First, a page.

As it turned out, I did find a smallmouth bass, but he was only about 12 inches long. I wasn’t concerned, as I regularly pick up decent bass wherever I fish with muskie lures.

But the need to find a bigger smallie gnawed at me, and I remembered Ottawa Lake just a few miles away. This is a lake that was infested with the rusty crawfish. This crawfish is a plant-killer. It scuttles around cutting down all the vegetation in a lake. They grow big, so they have few predators. Well, someone floated the idea of a five-year study on the lake to see what might happen if they put no-kill regulations on bass. It didn’t eradicate the crawfish, but the bass got quite large. I believe there’s another study and the no-kill regulations are still on the lake.

With my boat tied up in front of our cabin on Stanley Lake, I took the opportunity to visit Ottawa with my canoe. It was 42 degrees with light, variable winds. Well, the “variable” part was true, but the “light” part of the forecast was in error. I saw some giant bass. I mean giants. I swear the first two bass I saw were 20 inches long and then I saw some larger ones later. But the water was absolutely gin-clear. If I could see them to cast at them, they were gone the second the lure hit the water — sometimes before that. And they were cruising the shallows instead of relating to logs or boulders (and there were a lot of nice logs and boulders!). I’d get my canoe in close and the fish would bolt. Or I’d get in close and then the wind would push my shadow over them before I could get a cast off.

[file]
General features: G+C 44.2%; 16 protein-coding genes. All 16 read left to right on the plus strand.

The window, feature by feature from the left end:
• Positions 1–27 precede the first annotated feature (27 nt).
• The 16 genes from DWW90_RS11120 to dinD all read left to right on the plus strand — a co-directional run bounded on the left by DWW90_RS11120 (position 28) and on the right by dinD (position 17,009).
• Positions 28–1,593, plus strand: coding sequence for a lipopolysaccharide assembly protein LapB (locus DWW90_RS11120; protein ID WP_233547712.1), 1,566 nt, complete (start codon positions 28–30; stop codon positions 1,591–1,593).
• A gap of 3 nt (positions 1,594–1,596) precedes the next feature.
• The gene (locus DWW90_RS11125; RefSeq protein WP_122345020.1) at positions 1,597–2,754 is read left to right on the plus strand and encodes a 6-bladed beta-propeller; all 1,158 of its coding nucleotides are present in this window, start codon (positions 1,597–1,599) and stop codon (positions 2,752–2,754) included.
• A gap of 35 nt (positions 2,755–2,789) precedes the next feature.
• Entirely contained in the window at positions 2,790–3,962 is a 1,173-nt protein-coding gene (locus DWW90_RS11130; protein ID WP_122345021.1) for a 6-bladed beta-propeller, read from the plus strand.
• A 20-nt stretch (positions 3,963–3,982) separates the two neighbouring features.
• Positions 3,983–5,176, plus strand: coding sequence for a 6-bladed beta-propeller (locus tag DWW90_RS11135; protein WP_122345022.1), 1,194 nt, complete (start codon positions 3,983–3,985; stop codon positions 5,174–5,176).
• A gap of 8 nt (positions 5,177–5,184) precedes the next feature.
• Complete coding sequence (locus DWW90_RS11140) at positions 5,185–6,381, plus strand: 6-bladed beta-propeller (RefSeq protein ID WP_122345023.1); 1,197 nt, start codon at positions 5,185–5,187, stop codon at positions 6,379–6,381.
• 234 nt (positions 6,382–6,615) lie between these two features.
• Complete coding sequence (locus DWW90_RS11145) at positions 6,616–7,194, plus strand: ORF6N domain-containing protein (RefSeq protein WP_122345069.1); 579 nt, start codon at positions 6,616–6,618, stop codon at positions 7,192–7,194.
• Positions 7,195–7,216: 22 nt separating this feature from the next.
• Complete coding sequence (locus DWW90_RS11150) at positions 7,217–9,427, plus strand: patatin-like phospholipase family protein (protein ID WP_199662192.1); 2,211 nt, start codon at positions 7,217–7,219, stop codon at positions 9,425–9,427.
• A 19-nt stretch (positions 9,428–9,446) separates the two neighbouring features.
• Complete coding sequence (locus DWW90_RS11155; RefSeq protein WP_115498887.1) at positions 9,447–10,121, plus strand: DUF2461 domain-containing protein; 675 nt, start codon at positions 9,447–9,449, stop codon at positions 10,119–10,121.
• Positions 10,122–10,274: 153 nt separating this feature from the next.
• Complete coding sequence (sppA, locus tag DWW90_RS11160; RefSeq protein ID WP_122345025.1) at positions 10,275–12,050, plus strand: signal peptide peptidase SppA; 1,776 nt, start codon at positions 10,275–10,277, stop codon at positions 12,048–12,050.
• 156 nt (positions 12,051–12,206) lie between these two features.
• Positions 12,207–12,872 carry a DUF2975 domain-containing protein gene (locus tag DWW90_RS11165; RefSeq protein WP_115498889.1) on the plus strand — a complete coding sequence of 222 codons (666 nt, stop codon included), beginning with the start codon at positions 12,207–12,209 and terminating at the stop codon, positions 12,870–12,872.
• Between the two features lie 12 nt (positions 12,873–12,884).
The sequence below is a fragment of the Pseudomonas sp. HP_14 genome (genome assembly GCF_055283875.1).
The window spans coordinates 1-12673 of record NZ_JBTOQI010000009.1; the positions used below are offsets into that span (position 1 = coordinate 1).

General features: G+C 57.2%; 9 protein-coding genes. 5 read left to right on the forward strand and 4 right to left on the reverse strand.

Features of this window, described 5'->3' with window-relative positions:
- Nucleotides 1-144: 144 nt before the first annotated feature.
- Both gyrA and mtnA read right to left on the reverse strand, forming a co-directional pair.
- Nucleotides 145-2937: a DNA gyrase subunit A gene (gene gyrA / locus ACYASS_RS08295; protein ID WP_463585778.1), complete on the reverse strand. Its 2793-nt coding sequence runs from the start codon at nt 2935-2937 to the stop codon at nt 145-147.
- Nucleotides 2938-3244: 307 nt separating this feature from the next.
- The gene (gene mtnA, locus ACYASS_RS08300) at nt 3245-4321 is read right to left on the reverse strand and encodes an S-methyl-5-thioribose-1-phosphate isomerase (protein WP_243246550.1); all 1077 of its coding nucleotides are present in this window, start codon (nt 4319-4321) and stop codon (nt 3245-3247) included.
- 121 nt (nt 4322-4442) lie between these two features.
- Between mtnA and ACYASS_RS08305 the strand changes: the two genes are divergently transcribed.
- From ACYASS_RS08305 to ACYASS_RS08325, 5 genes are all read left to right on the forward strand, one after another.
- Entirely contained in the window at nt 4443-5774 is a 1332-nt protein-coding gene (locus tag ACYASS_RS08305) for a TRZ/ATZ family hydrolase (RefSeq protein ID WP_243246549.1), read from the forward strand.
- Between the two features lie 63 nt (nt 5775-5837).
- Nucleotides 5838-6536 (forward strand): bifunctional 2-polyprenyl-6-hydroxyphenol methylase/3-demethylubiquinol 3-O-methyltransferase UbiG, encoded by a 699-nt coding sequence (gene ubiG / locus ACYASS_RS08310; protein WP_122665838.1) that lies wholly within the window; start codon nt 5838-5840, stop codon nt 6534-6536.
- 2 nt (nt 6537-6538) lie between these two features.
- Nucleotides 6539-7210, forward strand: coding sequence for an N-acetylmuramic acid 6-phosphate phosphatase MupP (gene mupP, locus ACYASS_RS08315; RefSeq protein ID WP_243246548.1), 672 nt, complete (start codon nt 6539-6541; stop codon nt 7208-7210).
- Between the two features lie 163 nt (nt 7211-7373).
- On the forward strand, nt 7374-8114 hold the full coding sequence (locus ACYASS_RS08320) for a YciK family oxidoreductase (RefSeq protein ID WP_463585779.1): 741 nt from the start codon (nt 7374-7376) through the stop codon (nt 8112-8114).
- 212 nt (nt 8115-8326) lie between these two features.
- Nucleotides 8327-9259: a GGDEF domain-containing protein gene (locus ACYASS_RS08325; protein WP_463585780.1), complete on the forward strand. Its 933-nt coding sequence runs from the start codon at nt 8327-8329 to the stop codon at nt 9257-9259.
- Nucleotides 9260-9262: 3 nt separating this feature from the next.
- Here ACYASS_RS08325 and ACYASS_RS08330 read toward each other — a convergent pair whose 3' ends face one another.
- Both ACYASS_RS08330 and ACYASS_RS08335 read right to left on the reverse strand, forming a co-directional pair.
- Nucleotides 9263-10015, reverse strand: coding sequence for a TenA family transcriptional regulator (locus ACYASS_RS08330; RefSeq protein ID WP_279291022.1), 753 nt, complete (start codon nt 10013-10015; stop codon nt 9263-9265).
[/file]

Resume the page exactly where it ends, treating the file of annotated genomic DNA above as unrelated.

I finally settled for casting a tube jig with one rod and drifting with a drop-shot rig in the back of the boat. Sure enough, I hooked up with a solid 15-inch bass. I wanted to go back with the canoe again, but the wind never stopped blowing until the morning of our departure, and that day it was 26 degrees. I desperately want to return to that lake, possibly in the spring and definitely with my boat rather than a canoe.

Walleye